• Step One Extract Explicit Short and Long Tem Business Goals as Drivers of Brand Vision The most common pitfall is many companies have no long term business strategy, at the very least, they should have an articulated description of the business such as how it creates value and how do they compete in their chosen industries. An effective strategy should act as a bridge between the past and the future. It involves judgments and decisions about when to commit and be willing to bet, when to delay making a commitment, when to kill something that won’t work and when to change the rules of the game. 11
  • Strategy is a complex system of acting and talking, a system that occasionally manifests itself in rational designs. Many brand strategy development efforts are unintentionally turned into corporate strategy discussions and as a result these efforts are blamed for not delivering any value. REMEMBER You cannot develop a meaningful brand strategy with the absence of a business strategy. Although you can still create a name, a logo, tag lines and a set of graphic elements for brand identification purposes to deal with short term marketing needs. 12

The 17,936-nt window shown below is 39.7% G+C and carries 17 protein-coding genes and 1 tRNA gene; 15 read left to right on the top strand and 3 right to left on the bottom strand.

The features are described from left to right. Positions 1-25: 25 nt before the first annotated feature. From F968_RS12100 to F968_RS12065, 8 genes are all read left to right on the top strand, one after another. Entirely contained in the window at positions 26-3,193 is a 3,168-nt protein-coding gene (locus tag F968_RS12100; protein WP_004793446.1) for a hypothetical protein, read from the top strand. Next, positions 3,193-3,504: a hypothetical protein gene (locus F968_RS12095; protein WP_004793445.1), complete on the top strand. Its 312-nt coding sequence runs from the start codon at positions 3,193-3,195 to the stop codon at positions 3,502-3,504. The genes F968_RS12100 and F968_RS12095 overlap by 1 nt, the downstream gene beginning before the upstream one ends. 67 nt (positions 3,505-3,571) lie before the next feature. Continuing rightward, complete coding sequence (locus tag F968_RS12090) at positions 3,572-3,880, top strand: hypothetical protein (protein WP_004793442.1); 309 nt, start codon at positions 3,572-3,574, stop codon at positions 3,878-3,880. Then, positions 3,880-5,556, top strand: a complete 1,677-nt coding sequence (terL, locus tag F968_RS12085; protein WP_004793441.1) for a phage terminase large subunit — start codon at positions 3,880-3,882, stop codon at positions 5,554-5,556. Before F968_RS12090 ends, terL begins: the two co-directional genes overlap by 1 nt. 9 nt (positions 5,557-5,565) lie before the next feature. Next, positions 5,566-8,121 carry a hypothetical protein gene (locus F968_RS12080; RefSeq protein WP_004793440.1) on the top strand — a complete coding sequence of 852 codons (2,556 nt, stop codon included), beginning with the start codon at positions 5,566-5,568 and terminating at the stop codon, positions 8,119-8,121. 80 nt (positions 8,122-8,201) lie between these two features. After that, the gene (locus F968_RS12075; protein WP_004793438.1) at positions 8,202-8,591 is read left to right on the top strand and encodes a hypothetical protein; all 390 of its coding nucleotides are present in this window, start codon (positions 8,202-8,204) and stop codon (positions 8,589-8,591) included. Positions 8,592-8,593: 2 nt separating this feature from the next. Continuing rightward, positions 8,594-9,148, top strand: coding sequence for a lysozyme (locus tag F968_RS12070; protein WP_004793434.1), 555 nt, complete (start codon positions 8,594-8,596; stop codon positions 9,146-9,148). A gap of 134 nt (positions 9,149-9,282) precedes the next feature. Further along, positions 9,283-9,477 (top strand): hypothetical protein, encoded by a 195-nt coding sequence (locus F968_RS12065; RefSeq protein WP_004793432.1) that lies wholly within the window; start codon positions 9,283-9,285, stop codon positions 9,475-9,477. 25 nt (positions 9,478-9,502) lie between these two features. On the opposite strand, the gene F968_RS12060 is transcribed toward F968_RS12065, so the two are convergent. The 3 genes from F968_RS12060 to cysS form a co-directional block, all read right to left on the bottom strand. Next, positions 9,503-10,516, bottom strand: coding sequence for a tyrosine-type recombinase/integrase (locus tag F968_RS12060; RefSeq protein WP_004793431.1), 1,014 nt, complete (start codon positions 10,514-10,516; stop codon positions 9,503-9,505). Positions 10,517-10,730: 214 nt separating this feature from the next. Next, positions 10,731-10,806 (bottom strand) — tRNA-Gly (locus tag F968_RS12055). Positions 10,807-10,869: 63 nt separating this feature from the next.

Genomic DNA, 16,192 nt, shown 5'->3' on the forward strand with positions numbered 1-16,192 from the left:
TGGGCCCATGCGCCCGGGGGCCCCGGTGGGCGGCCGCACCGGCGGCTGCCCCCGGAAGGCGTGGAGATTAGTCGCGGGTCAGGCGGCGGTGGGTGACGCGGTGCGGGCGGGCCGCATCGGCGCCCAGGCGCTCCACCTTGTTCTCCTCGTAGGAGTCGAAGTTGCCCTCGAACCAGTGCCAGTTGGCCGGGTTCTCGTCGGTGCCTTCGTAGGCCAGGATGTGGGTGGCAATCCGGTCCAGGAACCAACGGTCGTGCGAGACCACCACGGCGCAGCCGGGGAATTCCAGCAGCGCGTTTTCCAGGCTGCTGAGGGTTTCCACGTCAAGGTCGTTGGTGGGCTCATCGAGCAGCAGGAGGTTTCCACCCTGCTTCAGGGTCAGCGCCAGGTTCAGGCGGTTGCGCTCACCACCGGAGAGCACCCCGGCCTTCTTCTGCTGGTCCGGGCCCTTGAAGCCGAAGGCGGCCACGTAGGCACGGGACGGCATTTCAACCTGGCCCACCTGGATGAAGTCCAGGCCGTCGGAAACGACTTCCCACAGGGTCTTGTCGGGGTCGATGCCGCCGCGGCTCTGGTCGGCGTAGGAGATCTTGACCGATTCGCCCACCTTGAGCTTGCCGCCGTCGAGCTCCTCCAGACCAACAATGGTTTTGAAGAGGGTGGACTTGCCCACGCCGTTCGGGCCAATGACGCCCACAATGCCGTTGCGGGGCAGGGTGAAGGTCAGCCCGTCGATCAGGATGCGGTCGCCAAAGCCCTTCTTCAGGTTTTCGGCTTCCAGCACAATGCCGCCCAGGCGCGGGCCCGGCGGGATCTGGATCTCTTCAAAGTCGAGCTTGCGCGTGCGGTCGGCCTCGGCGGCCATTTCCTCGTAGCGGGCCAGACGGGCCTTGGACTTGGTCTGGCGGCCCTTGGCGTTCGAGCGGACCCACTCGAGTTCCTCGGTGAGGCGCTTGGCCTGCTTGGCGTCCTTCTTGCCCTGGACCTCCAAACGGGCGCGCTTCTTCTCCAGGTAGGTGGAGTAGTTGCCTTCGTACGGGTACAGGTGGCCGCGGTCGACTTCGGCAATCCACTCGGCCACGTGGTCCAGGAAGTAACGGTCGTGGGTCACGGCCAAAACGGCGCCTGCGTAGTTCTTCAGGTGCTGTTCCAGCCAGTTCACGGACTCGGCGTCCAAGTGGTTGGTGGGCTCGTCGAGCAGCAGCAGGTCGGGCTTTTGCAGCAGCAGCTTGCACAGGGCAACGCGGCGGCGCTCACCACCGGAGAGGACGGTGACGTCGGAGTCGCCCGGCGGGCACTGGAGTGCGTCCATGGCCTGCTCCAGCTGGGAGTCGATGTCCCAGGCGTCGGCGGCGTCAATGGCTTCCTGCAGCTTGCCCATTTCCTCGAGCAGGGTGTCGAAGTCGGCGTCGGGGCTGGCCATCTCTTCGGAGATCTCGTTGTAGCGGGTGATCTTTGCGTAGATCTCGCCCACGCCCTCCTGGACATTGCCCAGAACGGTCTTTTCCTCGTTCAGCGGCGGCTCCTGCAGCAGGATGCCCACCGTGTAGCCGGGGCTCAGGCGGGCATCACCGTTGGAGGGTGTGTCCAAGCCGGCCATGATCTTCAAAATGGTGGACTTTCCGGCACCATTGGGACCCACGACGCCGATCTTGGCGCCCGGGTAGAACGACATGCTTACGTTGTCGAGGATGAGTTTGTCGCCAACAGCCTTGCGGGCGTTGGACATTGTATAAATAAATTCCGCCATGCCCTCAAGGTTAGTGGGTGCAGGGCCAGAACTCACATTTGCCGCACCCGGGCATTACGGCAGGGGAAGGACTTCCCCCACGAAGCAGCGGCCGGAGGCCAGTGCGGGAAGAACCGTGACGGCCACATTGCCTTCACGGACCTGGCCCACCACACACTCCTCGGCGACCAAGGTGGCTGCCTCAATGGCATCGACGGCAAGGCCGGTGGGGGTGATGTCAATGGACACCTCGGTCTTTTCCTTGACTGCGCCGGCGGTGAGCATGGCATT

• Step Two Perform Key Stakeholder Analysis To Capture Implicit Brand Requirements Stakeholder management is an important discipline that successful managers use to win support from others. A branding project is no different. Stakeholder analysis is the technique used to identify the key people who have to be won over. The first step is to identify who your key stakeholders are. It can include the CEO, CFO, VP Brand, VP Marketing to VP Operations. The next step is to work out their power, influence, interest and intent. The final step is to develop a good understanding of the most important stakeholders so that you know their requirements, and so that you can work out how to win their support— you can record this analysis on a stakeholder map. 13
  • The benefits of using a stakeholder-based approach is that you can use the opinions of the most powerful stakeholders to shape your branding projects at an early stage. Not only does this make it more likely that they will support you, their input can also improve the quality of your project and well help you to gain the resource needed. By communicating with them early and frequently can ensure that they fully understand what you are doing and understand the benefits of your project . 14